Proposed Abortion Law Reform in New Zealand

• The Government has stated that it wants to ensure abortion laws are consistent with treating abortion as "a health issue that is a reproductive choice".
• To this end, the Law Commission has been asked to provide advice on the possible changes to New Zealand's law concerning abortion. The Law Commission will conduct a review and report back to the Minister of Justice.
• The two key laws that regulate abortion in New Zealand are the Contraception, Sterilisation, and Abortion Act (1977) (CSAA) and the Crimes Act (1961).
• The CSAA describes the constitution and appointment procedures for the Abortion Supervisory Committee, its functions and powers; outlines the provisions relating to licensing of providers and counselling; and describes the procedure to be followed when a woman seeks an abortion.
• The Crimes Act (1961) outlines the circumstances under which procuring an abortion is unlawful.
• The Law Commission has created a website that explains the current law and the process for receiving abortion services: http://abortionlaw.lawcom.govt.nz/
• The Law Commission is inviting feedback from the public through the website or by email. The link to online feedback is: http://abortionlaw.lawcom.govt.nz/views/ and the email address is: This email address is being protected from spambots. You need JavaScript enabled to view it..
• People do not have to provide their name or contact details and they can provide input until 5pm on 18 May 2018.

The request from the Minister of Justice that the Law Commission review the abortion laws centres on the Government's stated desire "to make changes to ensure New Zealand's abortion laws are consistent with treating abortion as a health issue that is a reproductive choice for women, rather than as a criminal issue" (Letter from the Prime Minister, Rt Hon Jacinda Ardern, to Minister of Justice, Hon Andrew Little – not dated).

In response to the question of whether the current legal framework needs to change we offer the following points for consideration.

Abortion is best treated as both a justice issue and as a health issue. The starting presumption should always be in favour of human life, no matter the stage of development of that life. Any decision to end a human life should only be granted as an 'exception' to the principle that all members of the human family have an inherent dignity. This principle, spelled out in the United Nations Declaration of Human Rights, is meaningless if it is not enshrined in the law. The Contraception Sterilisation and Abortion Act 1977 holds the rights of the child and the rights of the mother in tension, having due regard for both. This should not change.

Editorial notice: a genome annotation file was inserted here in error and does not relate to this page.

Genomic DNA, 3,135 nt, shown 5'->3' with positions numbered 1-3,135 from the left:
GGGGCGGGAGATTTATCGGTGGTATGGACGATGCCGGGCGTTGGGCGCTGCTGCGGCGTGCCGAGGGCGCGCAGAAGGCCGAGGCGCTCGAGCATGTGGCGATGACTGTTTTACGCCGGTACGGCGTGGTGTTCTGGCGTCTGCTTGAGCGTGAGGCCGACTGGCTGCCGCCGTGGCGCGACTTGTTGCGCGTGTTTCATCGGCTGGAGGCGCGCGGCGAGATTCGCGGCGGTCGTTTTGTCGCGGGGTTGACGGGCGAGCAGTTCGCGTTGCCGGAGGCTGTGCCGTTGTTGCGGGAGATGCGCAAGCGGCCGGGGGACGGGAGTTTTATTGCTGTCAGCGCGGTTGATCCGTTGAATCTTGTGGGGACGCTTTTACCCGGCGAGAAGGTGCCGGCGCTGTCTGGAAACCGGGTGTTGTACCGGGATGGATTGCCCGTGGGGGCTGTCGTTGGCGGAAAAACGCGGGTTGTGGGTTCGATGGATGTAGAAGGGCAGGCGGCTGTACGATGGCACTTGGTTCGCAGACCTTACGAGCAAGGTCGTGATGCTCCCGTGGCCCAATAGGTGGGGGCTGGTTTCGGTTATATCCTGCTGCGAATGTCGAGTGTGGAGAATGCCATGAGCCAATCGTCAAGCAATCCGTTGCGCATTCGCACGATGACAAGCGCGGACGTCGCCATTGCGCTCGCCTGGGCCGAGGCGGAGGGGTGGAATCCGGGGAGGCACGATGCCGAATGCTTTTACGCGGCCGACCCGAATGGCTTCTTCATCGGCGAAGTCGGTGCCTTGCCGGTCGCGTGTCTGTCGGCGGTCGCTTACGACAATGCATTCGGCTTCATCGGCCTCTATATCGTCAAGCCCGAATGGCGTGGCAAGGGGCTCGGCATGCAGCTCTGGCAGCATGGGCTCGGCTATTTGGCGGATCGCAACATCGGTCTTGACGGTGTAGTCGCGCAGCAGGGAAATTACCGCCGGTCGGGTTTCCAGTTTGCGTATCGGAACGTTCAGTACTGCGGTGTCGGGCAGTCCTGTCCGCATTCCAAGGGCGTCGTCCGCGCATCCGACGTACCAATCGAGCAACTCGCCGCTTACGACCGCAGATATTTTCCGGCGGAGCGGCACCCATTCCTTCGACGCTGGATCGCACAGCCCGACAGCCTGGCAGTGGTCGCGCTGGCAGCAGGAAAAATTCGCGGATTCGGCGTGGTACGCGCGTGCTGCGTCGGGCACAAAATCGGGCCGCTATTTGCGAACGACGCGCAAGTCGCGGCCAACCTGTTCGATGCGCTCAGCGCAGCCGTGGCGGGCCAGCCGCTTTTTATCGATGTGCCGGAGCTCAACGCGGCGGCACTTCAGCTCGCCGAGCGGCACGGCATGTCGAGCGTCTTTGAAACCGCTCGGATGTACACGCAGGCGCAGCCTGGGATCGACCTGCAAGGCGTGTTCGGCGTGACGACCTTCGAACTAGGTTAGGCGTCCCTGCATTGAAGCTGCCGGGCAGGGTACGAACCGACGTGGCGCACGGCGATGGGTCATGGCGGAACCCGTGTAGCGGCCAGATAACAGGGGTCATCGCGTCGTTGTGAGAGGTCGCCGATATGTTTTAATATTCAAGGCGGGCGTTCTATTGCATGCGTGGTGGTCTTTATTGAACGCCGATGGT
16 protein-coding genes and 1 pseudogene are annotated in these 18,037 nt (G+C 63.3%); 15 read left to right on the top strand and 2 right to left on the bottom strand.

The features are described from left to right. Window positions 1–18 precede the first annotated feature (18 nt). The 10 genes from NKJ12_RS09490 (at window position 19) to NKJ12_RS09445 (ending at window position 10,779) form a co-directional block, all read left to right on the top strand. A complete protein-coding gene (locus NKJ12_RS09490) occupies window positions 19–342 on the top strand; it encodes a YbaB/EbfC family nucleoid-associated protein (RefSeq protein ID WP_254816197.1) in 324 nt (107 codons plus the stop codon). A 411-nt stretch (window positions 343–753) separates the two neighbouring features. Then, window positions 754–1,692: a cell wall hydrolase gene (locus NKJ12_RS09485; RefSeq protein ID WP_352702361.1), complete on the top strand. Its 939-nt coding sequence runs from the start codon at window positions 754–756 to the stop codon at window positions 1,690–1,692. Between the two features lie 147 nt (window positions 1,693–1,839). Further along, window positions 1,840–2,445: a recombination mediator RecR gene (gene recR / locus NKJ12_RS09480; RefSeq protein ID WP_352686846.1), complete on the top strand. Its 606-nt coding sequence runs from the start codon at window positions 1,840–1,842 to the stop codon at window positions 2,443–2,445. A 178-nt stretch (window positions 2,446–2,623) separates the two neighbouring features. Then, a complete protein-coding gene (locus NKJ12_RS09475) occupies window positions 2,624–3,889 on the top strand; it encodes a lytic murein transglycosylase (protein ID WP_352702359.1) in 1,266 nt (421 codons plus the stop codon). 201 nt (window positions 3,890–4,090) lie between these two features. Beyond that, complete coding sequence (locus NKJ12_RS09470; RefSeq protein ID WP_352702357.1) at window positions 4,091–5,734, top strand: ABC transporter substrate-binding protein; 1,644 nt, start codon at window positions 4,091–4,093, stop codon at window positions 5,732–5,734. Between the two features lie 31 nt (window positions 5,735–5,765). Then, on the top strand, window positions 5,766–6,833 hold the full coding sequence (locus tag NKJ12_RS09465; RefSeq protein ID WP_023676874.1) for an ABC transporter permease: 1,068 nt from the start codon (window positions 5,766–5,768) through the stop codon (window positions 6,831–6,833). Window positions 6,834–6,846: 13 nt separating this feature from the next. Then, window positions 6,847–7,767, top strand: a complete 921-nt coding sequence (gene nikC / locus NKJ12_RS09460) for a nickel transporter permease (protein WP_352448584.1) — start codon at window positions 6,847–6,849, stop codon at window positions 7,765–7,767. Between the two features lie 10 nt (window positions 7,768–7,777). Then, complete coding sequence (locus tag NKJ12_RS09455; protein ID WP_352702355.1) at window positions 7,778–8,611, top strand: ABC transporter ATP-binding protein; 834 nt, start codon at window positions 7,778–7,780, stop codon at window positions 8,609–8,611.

In every abortion there are two human lives involved and at least one life is at stake. Our present laws reflect the fact that human life should not be taken without good reason. Making abortion solely a 'health issue' places the fundamental right to life, something that should be a presumption for all human life, outside of any law and making the rights of the unborn child totally dependent on the choice of the mother. This which would potentially allow for abortion for any reason, including gender selection. We need legislation which clearly specifies the circumstances under which abortion remains unlawful and under which abortion providers will be prosecuted for unlawful abortions.

Any change in legislation needs to ensure women are free to make informed choices, including the choice to continue their pregnancy. Abortions have been shown to cause psychological and mental harm to some women, affecting their physical and emotional well-being. What is required are better processes that support women and allow them access to unbiased information and adequate safeguards by way of independent counselling. In the face of evidence which shows that many women choose abortions under duress – whether from a partner or family or because of financial or social reasons – the introduction of mandatory independent counselling will allow them greater control and choice while minimising the risks to health and well-being that often follow.

The current law does not make criminals of women – a fact often misrepresented by those proposing change. Any woman in New Zealand who procures an abortion within the current regulatory framework is not committing an illegal act. The law does, however, protect them from unlicensed and unscrupulous abortion providers. "Unlawful" providers can be prosecuted under current legislation but the woman seeking an abortion cannot be prosecuted. Sec 83 of the Crimes Act specifically states that while the person who "procures" the miscarriage is liable for imprisonment, the "woman or girl shall not be charged as a party" to any offence.